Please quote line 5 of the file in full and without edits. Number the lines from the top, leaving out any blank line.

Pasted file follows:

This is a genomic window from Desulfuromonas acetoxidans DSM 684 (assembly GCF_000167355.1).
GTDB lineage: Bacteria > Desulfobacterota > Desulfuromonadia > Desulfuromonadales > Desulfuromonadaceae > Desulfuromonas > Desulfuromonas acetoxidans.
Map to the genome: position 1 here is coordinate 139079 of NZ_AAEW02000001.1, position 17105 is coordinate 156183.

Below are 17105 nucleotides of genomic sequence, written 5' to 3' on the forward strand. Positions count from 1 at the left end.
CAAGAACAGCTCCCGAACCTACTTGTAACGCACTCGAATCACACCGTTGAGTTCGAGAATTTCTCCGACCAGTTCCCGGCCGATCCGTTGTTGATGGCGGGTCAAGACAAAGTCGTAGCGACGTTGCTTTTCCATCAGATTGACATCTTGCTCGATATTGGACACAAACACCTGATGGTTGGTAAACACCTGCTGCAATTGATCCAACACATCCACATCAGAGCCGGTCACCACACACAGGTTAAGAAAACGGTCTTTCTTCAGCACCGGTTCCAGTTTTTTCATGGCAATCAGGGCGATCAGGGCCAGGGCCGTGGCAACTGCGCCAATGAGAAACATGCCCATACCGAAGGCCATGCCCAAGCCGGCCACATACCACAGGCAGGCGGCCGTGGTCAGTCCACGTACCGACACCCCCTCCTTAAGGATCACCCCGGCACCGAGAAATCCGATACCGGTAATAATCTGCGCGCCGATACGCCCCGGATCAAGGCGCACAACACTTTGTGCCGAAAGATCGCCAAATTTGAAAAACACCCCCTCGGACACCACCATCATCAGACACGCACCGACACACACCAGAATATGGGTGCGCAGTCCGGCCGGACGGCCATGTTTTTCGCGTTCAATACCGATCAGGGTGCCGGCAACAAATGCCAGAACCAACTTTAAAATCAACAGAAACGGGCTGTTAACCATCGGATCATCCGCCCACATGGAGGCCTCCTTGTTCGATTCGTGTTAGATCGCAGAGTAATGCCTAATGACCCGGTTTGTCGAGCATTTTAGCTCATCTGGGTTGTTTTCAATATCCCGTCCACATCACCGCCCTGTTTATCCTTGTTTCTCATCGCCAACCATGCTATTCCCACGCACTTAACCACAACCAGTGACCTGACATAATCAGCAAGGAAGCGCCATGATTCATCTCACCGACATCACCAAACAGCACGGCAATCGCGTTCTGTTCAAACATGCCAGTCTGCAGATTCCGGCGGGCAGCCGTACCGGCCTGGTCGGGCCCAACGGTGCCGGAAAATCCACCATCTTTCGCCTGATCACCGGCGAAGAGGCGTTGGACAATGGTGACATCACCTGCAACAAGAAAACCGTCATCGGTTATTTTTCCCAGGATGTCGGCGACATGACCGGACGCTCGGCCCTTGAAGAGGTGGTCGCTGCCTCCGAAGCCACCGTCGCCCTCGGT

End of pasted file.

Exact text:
CAAGAACAGCTCCCGAACCTACTTGTAACGCACTCGAATCACACCGTTGAGTTCGAGAATTTCTCCGACCAGTTCCCGGCCGATCCGTTGTTGATGGCGGGTCAAGACAAAGTCGTAGCGACGTTGCTTTTCCATCAGATTGACATCTTGCTCGATATTGGACACAAACACCTGATGGTTGGTAAACACCTGCTGCAATTGATCCAACACATCCACATCAGAGCCGGTCACCACACACAGGTTAAGAAAACGGTCTTTCTTCAGCACCGGTTCCAGTTTTTTCATGGCAATCAGGGCGATCAGGGCCAGGGCCGTGGCAACTGCGCCAATGAGAAACATGCCCATACCGAAGGCCATGCCCAAGCCGGCCACATACCACAGGCAGGCGGCCGTGGTCAGTCCACGTACCGACACCCCCTCCTTAAGGATCACCCCGGCACCGAGAAATCCGATACCGGTAATAATCTGCGCGCCGATACGCCCCGGATCAAGGCGCACAACACTTTGTGCCGAAAGATCGCCAAATTTGAAAAACACCCCCTCGGACACCACCATCATCAGACACGCACCGACACACACCAGAATATGGGTGCGCAGTCCGGCCGGACGGCCATGTTTTTCGCGTTCAATACCGATCAGGGTGCCGGCAACAAATGCCAGAACCAACTTTAAAATCAACAGAAACGGGCTGTTAACCATCGGATCATCCGCCCACATGGAGGCCTCCTTGTTCGATTCGTGTTAGATCGCAGAGTAATGCCTAATGACCCGGTTTGTCGAGCATTTTAGCTCATCTGGGTTGTTTTCAATATCCCGTCCACATCACCGCCCTGTTTATCCTTGTTTCTCATCGCCAACCATGCTATTCCCACGCACTTAACCACAACCAGTGACCTGACATAATCAGCAAGGAAGCGCCATGATTCATCTCACCGACATCACCAAACAGCACGGCAATCGCGTTCTGTTCAAACATGCCAGTCTGCAGATTCCGGCGGGCAGCCGTACCGGCCTGGTCGGGCCCAACGGTGCCGGAAAATCCACCATCTTTCGCCTGATCACCGGCGAAGAGGCGTTGGACAATGGTGACATCACCTGCAACAAGAAAACCGTCATCGGTTATTTTTCCCAGGATGTCGGCGACATGACCGGACGCTCGGCCCTTGAAGAGGTGGTCGCTGCCTCCGAAGCCACCGTCGCCCTCGGT